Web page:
For some bands, the weight of an estimable catalog can sometimes feel like a burden, and working with the same collaborators for years on end can be stifling. So artists turn to new projects for those ideas that don’t fit into the ideals of their main gig, or just to take a break. Like Thom Yorke indulging his dubstep fetish with Atoms for Peace, Electric Wurms sees psych-pop arena-fillers The Flaming Lips (that is, the band’s singer/songwriter, Wayne Coyne, and multi-instrumentalist Steven Drozd) have stepped away from the Lips for this collaborative EP (along with the modern prog band Linear Downfall) of acid-trip jams. It’s not much of a departure from the Lips sound, but there’s a freewheeling feel to this mini-album that’s been missing of late from the Lips’ increasingly difficult albums. Unexpected sounds gurgle out of every pore of songs like their cover of Yes’ “Heart of the Sunrise,” yet create a kind of cosmic, atmospheric beauty. Rock-based psychedelia that grounds songs like the insane “Transform!!!” and keep them (or you) from becoming completely unmoored. Musik Die Schwer Zu Twerk may scream “for fans only” on paper, but, as always with these guys, something that at first seems like a one-off ends up feeling well-considered and rewards repeat listens, given Coyne’s whimsical production and the obvious chemistry (in more ways than one!) that these guys generate. Really cool little release from Wayne Coyne and his Heady Fwends.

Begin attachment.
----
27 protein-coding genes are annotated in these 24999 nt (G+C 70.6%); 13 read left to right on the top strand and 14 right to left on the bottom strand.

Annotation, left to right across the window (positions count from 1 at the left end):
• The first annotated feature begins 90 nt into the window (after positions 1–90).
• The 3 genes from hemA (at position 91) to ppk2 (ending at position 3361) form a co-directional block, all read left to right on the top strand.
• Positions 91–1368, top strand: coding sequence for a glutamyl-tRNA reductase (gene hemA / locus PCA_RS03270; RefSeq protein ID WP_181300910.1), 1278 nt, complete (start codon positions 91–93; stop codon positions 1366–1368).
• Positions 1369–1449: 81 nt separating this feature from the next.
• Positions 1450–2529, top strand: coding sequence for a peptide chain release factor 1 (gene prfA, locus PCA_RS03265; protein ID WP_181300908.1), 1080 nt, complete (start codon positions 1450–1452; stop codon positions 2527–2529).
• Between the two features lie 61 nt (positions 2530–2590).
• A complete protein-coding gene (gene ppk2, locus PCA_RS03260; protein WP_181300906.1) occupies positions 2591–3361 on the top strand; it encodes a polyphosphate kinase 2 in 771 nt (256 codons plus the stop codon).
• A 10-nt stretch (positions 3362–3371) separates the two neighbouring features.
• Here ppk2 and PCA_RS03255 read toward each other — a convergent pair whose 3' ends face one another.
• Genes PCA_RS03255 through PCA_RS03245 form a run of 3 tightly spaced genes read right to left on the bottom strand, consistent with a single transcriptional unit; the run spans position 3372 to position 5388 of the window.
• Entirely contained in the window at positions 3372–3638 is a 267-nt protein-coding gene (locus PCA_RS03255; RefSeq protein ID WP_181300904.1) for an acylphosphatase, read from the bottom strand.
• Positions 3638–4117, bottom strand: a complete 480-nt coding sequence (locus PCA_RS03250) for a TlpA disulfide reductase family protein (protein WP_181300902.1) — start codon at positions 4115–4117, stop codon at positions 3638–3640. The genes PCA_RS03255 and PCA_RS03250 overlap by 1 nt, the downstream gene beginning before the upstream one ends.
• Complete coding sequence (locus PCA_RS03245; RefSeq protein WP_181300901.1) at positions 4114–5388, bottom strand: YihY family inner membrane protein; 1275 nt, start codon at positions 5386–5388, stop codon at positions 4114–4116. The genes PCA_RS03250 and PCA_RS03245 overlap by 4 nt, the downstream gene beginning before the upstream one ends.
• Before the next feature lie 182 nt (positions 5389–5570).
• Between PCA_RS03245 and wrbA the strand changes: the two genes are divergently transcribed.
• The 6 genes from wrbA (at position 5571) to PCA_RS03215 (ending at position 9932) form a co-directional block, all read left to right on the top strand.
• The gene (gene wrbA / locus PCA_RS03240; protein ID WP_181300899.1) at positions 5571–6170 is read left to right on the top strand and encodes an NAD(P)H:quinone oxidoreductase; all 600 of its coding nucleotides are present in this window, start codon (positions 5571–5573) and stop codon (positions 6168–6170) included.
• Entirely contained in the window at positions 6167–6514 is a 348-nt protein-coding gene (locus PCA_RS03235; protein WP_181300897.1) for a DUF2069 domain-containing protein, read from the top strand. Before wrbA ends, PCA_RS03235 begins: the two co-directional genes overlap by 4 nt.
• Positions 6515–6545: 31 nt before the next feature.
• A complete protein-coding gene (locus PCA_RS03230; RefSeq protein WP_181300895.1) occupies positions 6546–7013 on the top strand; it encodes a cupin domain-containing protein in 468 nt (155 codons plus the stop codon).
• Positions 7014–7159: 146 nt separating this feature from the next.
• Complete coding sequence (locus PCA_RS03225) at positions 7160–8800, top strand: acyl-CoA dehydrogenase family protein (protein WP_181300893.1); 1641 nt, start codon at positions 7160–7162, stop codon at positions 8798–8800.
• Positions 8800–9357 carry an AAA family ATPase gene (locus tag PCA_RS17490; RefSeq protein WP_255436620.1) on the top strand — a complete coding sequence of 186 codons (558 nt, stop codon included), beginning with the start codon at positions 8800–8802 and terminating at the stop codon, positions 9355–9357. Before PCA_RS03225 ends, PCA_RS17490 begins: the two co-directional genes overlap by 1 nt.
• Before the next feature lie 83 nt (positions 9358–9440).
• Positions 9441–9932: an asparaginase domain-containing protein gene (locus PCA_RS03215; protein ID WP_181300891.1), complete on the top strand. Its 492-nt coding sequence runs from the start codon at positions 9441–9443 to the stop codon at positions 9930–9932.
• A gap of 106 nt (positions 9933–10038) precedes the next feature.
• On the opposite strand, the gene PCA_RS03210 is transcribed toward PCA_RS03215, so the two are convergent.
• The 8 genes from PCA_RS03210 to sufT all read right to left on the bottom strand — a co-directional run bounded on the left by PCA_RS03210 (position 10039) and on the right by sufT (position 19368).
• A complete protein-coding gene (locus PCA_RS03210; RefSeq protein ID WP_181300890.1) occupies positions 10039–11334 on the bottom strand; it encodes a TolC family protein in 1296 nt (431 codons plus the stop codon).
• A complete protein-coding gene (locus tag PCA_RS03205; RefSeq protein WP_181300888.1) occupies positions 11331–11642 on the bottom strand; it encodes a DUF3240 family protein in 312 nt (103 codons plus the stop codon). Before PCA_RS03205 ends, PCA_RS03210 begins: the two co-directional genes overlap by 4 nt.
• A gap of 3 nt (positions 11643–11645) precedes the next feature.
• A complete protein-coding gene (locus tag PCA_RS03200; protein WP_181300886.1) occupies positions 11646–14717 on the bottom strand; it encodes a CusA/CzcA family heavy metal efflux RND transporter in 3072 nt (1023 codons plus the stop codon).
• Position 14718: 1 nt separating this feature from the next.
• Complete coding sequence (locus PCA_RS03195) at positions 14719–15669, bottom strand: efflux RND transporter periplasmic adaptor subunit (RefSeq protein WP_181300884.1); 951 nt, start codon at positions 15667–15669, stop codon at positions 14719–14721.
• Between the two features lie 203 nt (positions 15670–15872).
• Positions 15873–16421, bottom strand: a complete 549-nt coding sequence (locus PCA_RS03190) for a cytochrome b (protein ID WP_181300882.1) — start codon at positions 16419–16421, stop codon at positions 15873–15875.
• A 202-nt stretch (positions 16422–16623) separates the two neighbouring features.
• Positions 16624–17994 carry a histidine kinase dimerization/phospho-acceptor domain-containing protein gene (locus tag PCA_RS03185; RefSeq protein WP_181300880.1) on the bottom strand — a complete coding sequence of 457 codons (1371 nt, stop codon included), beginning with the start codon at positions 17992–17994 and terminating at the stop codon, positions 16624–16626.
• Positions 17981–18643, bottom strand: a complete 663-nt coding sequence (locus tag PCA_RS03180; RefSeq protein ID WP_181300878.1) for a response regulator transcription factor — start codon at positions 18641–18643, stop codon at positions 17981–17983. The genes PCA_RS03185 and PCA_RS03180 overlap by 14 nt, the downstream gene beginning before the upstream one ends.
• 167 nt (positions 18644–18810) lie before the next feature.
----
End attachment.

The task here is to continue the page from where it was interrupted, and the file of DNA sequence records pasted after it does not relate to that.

FKA Twigs is the stage name of singer/songwriter Tahliah Barnett, who together with a team of some of the best producers working in pop music (Blood Orange’s Devonte Hynes, Clams Casino and Paul Epworth of Adele/Coldplay fame, among others) come up with one of the most brilliant debut records of 2014. What at first sounds like icy, alien R&B ends up feeling amorous, empathetic and intriguing to no end. Songs like “Lights On” at first sound not so out-of-time, fitting in nicely with the adventurous alt-soul stylings of The Weeknd or current Beyonce, but the songs are continuously chewed up and breathed back out into wondrous concoctions that bear little resemblance to anything else out there. Vocally, Barnett calls to mind someone working to effect change within the mainstream like Aaliyah once did as much as she does weirdos like Yma Sumac and Bjork (especially on the bold “Preface”), her airy voice warping into new dimensions yet latching onto reality on the touching “Two Weeks” and suddenly coming through clear as day as she pleads with sexual abandon through classic soul phrasings for a would-be lover amid analog-sounding robotic textures. As much as FKA Twigs is a product of a time in which introspective artists who allow for empty space to permeate their music are the norm, from The XX to How to Dress Well and James Blake, Barnett’s music feels more fun to listen to and not at all dreary, even if mostly downtempo. “How would you like it if my lips touched yours?” she suddenly entreats in the laser-streaked “Hours” and it’s hard not to think of some fantastical Janet Jackson comeback. “Video Girl” is more direct, asking “is she the girl from the video?” (Barnett has a background as a backup dancer in music videos) as Barnett goes on to prove she’s a lot more than that through stunning lead and layered vocals while the song’s lush, post trip-hop music sways and lurches sensuously. But “Pendulum” will no doubt be her entrÃ©e to most audiences, as the Epworth production literally knocks on your door with its stuttering beat and introduces a girl capable of delivering a Prince-level combination of heartache and confidence while keeping sly pop hooks on the backburner right until they’re ready to sizzle. It makes you happy to be listening to pop music in this day and age when something so exciting as this will bubble to the top.